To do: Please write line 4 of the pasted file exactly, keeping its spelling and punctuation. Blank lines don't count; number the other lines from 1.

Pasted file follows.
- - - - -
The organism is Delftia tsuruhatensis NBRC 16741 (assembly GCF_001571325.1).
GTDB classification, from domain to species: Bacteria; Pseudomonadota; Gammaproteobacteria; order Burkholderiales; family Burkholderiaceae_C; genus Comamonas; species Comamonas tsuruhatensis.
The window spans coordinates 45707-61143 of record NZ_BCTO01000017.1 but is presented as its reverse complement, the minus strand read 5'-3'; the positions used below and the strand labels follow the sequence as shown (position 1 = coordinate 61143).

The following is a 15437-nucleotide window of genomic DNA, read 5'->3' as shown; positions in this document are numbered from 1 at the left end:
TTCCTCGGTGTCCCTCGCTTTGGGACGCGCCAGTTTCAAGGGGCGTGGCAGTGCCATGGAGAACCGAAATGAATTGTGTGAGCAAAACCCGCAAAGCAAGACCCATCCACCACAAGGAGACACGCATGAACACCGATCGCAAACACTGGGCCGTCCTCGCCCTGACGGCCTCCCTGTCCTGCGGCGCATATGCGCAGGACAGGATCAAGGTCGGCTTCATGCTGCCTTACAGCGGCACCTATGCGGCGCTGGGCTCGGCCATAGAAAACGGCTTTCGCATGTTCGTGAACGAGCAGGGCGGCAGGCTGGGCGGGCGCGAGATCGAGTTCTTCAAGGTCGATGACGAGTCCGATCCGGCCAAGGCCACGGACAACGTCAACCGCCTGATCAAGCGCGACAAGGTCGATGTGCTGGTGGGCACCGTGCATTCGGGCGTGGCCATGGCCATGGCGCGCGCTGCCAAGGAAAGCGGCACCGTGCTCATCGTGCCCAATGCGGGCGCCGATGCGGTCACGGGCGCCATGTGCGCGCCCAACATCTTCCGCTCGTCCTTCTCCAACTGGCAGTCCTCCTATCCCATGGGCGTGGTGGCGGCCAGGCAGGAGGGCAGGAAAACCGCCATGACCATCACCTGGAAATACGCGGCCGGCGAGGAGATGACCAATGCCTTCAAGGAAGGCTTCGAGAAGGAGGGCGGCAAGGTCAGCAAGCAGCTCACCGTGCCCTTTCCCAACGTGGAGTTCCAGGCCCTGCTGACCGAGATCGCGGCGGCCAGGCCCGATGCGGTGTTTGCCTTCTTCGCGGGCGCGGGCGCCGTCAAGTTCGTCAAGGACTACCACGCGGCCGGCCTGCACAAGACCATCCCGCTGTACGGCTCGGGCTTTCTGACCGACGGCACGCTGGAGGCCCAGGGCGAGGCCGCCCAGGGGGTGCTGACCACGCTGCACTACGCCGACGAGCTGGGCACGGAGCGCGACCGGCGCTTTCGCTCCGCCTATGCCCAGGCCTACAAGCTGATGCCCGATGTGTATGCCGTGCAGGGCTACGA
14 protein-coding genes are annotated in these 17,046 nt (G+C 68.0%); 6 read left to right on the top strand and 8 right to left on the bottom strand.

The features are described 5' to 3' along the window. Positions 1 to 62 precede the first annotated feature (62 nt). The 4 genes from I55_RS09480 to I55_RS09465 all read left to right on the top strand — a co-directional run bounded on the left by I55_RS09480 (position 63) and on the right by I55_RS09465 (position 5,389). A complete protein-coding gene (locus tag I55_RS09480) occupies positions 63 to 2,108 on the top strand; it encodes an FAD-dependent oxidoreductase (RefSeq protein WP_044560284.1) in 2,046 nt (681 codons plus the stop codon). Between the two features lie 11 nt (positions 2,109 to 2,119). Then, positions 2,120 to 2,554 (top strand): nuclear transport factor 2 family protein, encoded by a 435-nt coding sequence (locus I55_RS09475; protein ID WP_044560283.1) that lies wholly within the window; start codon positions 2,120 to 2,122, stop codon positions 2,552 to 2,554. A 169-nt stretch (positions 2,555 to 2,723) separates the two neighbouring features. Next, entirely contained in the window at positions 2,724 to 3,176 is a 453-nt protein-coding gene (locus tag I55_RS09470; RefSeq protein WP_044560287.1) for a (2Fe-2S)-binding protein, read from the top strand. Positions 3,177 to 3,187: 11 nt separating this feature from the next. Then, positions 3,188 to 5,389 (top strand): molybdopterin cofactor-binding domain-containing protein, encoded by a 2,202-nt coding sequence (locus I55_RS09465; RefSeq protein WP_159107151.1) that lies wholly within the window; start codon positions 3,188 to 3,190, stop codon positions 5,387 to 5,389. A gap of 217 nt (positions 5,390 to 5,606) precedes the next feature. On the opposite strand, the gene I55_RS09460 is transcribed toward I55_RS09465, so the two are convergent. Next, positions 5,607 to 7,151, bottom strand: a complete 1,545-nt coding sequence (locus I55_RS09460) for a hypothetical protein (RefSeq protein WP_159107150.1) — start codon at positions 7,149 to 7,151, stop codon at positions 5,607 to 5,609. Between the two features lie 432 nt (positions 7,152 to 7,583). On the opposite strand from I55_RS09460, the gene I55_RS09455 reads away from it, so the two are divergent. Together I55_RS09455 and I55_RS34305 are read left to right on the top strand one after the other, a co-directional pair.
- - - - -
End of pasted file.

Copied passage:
The following is a 15437-nucleotide window of genomic DNA, read 5'->3' as shown; positions in this document are numbered from 1 at the left end: